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Walking Distance

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NEWS
By Timothy B. Wheeler and Timothy B. Wheeler,SUN STAFF | November 29, 2004
Whenever Tia Arnold wants a night on the town - to grab a bite to eat, say, or catch a film - she just has to step out her front door and stroll across the parking lot to The Mall in Columbia. The spacious brick townhouse she shares with her parents is just one house back from the busy two-lane "ring road" around the shopping center. "It's great because I can walk to the movies really quick," says Arnold, 33, who spends much of her week on the road training cosmetics salespeople. Time was, only in cities and towns could people live within walking distance of shops, restaurants and nightlife.
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NEWS
February 10, 2014
I have lived in the Canton area for 55 years and have been a city resident for 63 years. My husband and I raised two daughters here, who in their adult lives decided to buy homes in the Canton area. We are all within walking distance of each other. However, our youngest daughter, who has two young children, recently decided that Baltimore City - and Canton in particular - are no longer safe places to raise her children. As her parents, this saddens us. We never thought it would come to this.
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BUSINESS
By Edward Gunts and Edward Gunts,SUN STAFF | May 16, 1999
Most Marylanders are familiar with the Camden Yards sports complex, historic Camden train station, and the Camden Club restaurant.Soon they'll be hearing about Camden Crossing, an $18 million community that will put 144 townhouses within walking distance of Baltimore's downtown stadiums.The city of Baltimore selected MetroVentures/USA of Columbia last year to develop Camden Crossing on the former Koppers Co. property, an 8-acre parcel near the B & O Railroad Museum.MetroVentures has since refined its designs and will launch its marketing campaign this month when it takes part in the city's Homebuying Fair and Trolley Tour of southwest Baltimore neighborhoods.
NEWS
September 20, 2008
Liquor store failed to secure safety In Peter Hermann's Baltimore Crime Beat column "Shopowner's lawsuit may test the city's padlock law" (Sept. 12), Chang K. Yim, the owner of Linden Bar and Liquors, portrays himself as a victim because his store was ordered padlocked as a result of the persistent problem of drug dealing and violence in and around the store. Any action that damages someone's livelihood has to be taken very seriously, and must be undertaken only as a last resort to end a problem that is hurting many others.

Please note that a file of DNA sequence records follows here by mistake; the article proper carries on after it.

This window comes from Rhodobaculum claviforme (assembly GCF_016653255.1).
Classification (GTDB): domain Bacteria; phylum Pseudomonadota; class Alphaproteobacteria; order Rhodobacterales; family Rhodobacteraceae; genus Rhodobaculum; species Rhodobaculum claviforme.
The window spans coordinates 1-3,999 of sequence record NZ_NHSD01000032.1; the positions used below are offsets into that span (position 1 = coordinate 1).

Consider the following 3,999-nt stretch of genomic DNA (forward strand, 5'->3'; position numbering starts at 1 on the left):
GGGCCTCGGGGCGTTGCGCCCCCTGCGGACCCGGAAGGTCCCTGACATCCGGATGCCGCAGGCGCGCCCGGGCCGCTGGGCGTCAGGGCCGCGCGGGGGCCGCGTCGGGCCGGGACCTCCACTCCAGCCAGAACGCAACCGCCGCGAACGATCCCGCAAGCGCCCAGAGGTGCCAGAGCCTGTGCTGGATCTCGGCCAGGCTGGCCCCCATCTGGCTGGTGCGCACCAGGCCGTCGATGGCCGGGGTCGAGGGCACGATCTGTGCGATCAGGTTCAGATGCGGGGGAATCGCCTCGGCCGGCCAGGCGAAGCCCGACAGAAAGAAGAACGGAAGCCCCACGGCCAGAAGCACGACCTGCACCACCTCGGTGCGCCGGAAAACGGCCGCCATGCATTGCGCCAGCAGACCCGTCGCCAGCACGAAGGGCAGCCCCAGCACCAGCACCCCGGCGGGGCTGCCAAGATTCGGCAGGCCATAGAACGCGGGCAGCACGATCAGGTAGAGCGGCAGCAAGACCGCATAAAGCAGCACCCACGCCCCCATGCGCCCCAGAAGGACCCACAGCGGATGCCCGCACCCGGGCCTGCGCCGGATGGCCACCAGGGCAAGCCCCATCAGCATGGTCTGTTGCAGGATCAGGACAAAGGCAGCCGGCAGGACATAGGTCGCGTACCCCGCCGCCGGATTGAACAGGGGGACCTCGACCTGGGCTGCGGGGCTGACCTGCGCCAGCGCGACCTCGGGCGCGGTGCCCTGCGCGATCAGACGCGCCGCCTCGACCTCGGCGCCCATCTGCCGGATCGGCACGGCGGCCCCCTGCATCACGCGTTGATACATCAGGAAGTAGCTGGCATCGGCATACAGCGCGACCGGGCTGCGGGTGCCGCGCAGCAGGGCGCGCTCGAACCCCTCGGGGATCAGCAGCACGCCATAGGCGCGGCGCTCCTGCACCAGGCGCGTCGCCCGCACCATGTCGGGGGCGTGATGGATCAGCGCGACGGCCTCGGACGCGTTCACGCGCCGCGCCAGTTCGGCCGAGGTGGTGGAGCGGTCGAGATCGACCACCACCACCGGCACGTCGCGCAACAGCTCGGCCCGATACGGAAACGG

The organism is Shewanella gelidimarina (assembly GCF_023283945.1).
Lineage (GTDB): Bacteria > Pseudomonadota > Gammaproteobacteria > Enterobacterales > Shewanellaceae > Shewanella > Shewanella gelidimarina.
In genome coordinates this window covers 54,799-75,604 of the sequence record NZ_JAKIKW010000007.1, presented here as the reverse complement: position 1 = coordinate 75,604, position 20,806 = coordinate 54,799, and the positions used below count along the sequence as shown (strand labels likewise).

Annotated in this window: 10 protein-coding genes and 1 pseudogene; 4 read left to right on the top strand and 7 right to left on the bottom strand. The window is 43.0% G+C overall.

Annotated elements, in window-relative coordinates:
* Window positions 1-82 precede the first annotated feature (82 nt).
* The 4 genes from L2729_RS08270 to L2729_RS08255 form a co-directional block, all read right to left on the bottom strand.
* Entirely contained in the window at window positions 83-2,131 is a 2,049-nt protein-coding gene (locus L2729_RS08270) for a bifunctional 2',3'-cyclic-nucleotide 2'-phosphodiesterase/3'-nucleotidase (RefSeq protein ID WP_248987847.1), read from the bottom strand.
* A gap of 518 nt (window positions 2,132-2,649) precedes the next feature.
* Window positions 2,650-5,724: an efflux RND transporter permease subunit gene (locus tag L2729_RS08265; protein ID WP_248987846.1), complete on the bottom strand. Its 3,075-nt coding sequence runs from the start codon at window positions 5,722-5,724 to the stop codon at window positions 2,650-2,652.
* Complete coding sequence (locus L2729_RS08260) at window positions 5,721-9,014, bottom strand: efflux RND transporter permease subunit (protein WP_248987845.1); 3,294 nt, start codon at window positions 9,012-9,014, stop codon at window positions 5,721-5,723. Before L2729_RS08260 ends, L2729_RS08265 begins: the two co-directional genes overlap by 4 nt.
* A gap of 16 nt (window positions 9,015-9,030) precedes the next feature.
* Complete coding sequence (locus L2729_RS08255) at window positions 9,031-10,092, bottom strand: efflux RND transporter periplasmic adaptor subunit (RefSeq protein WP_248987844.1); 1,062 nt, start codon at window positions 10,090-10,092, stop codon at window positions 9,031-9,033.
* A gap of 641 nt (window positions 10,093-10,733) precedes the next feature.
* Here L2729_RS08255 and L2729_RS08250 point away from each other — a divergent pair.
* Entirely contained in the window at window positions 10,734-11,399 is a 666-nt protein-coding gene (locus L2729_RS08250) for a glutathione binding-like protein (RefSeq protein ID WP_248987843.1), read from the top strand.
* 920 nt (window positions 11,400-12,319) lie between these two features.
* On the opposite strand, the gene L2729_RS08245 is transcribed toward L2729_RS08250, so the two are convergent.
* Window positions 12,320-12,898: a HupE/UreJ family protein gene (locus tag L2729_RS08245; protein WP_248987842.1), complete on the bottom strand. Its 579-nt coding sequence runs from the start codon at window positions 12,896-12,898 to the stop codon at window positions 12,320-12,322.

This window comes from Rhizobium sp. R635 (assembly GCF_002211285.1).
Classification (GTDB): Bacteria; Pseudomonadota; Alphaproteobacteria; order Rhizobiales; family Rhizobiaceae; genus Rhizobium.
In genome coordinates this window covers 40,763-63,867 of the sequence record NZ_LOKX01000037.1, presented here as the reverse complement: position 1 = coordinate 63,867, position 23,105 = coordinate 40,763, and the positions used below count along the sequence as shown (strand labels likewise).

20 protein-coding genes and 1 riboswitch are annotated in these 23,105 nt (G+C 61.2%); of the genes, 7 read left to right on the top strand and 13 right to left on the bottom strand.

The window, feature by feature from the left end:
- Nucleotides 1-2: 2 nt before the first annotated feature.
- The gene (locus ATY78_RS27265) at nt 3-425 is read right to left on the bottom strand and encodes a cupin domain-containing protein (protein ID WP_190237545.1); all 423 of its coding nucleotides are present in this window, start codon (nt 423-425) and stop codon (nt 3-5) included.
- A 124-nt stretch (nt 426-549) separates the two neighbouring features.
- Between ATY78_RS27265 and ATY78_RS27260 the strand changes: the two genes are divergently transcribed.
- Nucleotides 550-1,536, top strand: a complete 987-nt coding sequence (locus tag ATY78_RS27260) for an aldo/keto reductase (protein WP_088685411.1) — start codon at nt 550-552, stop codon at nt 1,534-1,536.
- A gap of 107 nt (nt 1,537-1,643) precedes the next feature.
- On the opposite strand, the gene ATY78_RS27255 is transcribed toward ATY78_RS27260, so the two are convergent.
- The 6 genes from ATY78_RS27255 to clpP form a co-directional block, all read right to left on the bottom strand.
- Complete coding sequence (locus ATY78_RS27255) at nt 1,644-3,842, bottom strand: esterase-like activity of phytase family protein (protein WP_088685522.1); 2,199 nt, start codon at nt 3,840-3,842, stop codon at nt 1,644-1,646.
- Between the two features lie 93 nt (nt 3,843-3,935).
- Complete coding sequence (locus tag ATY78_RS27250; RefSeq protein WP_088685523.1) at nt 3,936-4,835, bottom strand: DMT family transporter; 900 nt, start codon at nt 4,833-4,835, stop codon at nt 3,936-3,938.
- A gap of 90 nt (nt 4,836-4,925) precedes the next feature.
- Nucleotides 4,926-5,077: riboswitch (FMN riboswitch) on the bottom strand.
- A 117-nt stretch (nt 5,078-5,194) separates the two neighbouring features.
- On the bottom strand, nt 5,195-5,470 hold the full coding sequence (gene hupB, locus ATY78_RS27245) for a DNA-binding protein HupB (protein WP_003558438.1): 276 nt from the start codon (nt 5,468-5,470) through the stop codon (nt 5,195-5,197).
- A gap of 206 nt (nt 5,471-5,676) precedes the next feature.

ENTERTAINMENT
By Karen Nitkin and Karen Nitkin,Special to the Sun | May 15, 2008
George's, situated in the gorgeous Peabody Court Hotel, has one of Baltimore's best addresses, in Mount Vernon Square and within walking distance of the city's best-known cultural attractions. The historic hotel does justice to the location, practically purring with old-world charm, from its wood floors to its royal-purple walls and the stunning chandelier in the lobby. "Quiet elegance" are the key words of the hotel and its restaurant. The restaurant staff is attentive, but practically tiptoes across the floors, and leans in to take your order, speaking in close to a whisper in an apparent attempt to keep the room's ambient noise level as low as possible.
NEWS
By MELISSA HARRIS | December 2, 2005
Vandals spray-painted at least 10 homes or vehicles with swastikas in an Elkridge neighborhood Wednesday night or yesterday morning, Howard County police said yesterday. Police are calling the graffiti "hate-bias incidents" rather than "hate crimes" because no one was targeted. "There are no similarities between any of the victims," said police spokeswoman Sherry Llewellyn. "The victims were not of one race or faith." All the incidents occurred in the 6100 blocks of Ducketts Lane, Kyle Leaf Court, Lori Lane and Kara's Walk, which are within walking distance of each other.
NEWS
February 10, 2014